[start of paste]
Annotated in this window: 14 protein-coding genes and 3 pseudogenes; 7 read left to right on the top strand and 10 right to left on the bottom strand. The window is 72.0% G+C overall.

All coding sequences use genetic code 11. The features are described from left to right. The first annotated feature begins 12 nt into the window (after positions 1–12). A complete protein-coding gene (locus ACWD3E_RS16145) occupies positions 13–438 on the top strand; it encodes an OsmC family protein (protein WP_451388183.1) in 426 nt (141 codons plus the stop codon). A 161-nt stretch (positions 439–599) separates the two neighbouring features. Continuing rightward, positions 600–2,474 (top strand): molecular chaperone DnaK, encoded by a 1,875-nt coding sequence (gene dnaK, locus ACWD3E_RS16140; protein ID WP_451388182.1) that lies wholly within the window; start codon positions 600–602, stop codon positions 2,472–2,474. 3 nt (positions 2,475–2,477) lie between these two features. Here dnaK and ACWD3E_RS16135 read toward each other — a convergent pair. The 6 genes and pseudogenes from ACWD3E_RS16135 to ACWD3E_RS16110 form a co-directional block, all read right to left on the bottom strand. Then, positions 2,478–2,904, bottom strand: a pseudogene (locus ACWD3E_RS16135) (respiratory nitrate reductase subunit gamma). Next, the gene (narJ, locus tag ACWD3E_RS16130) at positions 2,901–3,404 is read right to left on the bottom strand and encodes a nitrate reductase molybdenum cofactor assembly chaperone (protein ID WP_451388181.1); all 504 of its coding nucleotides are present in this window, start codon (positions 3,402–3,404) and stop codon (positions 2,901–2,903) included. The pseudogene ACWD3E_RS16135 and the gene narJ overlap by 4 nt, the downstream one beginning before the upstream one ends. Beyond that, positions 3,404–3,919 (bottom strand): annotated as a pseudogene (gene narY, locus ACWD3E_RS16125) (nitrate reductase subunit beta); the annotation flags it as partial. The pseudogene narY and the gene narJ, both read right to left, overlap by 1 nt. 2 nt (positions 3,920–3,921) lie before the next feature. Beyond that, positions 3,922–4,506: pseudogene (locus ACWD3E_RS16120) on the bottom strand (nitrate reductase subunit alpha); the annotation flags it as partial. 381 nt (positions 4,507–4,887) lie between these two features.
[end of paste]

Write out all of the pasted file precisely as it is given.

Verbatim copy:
Annotated in this window: 14 protein-coding genes and 3 pseudogenes; 7 read left to right on the top strand and 10 right to left on the bottom strand. The window is 72.0% G+C overall.

All coding sequences use genetic code 11. The features are described from left to right. The first annotated feature begins 12 nt into the window (after positions 1–12). A complete protein-coding gene (locus ACWD3E_RS16145) occupies positions 13–438 on the top strand; it encodes an OsmC family protein (protein WP_451388183.1) in 426 nt (141 codons plus the stop codon). A 161-nt stretch (positions 439–599) separates the two neighbouring features. Continuing rightward, positions 600–2,474 (top strand): molecular chaperone DnaK, encoded by a 1,875-nt coding sequence (gene dnaK, locus ACWD3E_RS16140; protein ID WP_451388182.1) that lies wholly within the window; start codon positions 600–602, stop codon positions 2,472–2,474. 3 nt (positions 2,475–2,477) lie between these two features. Here dnaK and ACWD3E_RS16135 read toward each other — a convergent pair. The 6 genes and pseudogenes from ACWD3E_RS16135 to ACWD3E_RS16110 form a co-directional block, all read right to left on the bottom strand. Then, positions 2,478–2,904, bottom strand: a pseudogene (locus ACWD3E_RS16135) (respiratory nitrate reductase subunit gamma). Next, the gene (narJ, locus tag ACWD3E_RS16130) at positions 2,901–3,404 is read right to left on the bottom strand and encodes a nitrate reductase molybdenum cofactor assembly chaperone (protein ID WP_451388181.1); all 504 of its coding nucleotides are present in this window, start codon (positions 3,402–3,404) and stop codon (positions 2,901–2,903) included. The pseudogene ACWD3E_RS16135 and the gene narJ overlap by 4 nt, the downstream one beginning before the upstream one ends. Beyond that, positions 3,404–3,919 (bottom strand): annotated as a pseudogene (gene narY, locus ACWD3E_RS16125) (nitrate reductase subunit beta); the annotation flags it as partial. The pseudogene narY and the gene narJ, both read right to left, overlap by 1 nt. 2 nt (positions 3,920–3,921) lie before the next feature. Beyond that, positions 3,922–4,506: pseudogene (locus ACWD3E_RS16120) on the bottom strand (nitrate reductase subunit alpha); the annotation flags it as partial. 381 nt (positions 4,507–4,887) lie between these two features.